It’s a big first step but there’s a long road ahead before U.S. startups can actually raise equity on social media platforms.
The march towards legalizing equity crowdfunding in the U.S. just took another step forward.
The Securities and Exchange Commission (SEC) released its first rulingyesterday proposing how equity crowdfunding would beallowed to takeplace under the passage of the JOBS Act. The Act was passed into lawback on April 5 but startups can’t legally raise equity on social mediacrowdfunding sites until the SEC issues rulings on how it would like tosee such activities go forward.
In other words, Obama made it legal; now the SEC has to draw up thespecific regulatory framework within which it can happen in the realworld.
As noted in AllThingsD,the SEC’s first ruling issued on Wednesdayproposes that rules be relaxed around soliciting investment fromaccredited investors. It also wants to put the burden on startups tomake sure the investors they accept equity from meet the requirementsto be accredited (ie, “people who have at least $1 million in assets ormake $200,000 per year,” according to AllThingsD.)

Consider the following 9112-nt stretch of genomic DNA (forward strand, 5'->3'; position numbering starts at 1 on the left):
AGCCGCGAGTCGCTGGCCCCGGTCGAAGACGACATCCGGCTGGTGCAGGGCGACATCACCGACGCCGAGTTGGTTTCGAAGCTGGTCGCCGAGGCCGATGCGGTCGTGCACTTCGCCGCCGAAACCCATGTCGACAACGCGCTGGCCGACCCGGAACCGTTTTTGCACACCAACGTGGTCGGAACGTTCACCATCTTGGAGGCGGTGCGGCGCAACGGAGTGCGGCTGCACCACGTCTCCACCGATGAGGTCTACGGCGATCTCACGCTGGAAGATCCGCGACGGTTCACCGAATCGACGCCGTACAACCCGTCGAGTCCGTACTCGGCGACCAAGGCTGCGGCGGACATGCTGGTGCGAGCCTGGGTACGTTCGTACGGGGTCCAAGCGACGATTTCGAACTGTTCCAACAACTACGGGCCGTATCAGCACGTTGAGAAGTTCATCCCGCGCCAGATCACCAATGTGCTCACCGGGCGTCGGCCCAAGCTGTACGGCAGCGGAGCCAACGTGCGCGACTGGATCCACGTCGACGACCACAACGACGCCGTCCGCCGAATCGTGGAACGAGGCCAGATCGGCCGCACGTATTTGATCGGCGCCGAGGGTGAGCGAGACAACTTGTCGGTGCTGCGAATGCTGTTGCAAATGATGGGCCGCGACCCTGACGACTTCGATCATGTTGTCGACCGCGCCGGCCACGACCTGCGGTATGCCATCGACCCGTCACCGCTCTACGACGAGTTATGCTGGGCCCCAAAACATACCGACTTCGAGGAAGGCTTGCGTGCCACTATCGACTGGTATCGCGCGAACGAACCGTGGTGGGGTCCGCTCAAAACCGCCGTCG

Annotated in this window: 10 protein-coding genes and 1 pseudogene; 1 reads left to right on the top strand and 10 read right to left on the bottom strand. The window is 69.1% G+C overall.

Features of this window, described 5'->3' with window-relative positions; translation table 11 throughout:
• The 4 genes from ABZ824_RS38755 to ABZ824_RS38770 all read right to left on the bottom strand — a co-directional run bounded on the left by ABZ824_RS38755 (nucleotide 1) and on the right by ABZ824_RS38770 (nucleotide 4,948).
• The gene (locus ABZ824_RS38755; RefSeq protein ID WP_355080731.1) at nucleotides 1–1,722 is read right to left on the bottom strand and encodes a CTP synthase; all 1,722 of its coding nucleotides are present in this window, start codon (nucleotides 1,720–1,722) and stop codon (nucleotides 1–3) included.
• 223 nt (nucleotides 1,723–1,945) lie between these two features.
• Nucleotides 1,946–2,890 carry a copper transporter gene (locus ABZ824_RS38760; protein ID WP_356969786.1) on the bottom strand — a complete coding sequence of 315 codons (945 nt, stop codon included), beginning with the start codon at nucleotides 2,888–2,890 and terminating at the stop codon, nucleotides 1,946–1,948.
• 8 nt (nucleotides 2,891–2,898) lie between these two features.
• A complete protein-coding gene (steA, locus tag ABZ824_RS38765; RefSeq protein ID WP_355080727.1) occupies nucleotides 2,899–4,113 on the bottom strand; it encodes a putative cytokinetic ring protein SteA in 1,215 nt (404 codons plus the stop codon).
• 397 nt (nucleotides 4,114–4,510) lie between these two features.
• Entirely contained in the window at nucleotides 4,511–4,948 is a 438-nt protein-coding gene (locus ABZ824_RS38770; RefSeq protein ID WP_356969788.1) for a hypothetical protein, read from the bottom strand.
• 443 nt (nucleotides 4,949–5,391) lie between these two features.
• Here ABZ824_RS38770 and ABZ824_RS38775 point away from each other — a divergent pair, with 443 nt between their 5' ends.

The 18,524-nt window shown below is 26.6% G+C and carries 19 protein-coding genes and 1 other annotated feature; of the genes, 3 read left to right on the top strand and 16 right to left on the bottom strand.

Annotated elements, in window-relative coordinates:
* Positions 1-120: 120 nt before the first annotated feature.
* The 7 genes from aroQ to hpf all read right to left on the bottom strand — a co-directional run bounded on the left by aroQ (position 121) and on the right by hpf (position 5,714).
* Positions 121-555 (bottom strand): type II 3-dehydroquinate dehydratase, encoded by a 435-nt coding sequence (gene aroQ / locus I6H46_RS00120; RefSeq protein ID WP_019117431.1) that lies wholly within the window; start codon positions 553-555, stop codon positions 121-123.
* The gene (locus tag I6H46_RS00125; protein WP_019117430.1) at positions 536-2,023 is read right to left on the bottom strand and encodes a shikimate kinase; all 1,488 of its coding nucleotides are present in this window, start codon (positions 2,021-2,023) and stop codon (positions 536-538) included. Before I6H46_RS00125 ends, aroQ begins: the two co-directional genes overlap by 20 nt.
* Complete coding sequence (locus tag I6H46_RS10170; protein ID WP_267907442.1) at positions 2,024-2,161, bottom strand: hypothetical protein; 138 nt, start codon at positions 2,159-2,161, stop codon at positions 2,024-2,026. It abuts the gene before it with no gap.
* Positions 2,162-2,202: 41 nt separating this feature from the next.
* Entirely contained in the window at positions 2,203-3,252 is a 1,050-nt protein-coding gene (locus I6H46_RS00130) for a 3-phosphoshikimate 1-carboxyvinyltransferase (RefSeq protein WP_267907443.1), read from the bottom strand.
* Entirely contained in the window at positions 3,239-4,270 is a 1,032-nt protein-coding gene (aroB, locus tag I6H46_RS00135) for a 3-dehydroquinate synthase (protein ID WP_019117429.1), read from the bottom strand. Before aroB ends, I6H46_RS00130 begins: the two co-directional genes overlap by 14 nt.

But don’t get too excited, crowdfunding fans. There’s still a long wayto go before the average startup can start soliciting to sell shares initself to the average American. It’s obvious that the SEC is treadingcarefully here since it delayed issuing this first ruling twice,postponing it from July 15 and then again to Aug. 22 before finallyreleasing it yesterday.
So the SEC is being cautious. And one of the four SEC commissionersdidn’t even support the issued ruling due to concerns about investorprotection. Sounds like it’ll be a lengthy, slow process to takestartups from where they are now to kicking you-know-what on sitesother than Kickstarter. (Reminder: Kickstarter is for fundingspecific projects with a defined end date, not for selling equityshares in actual companies.)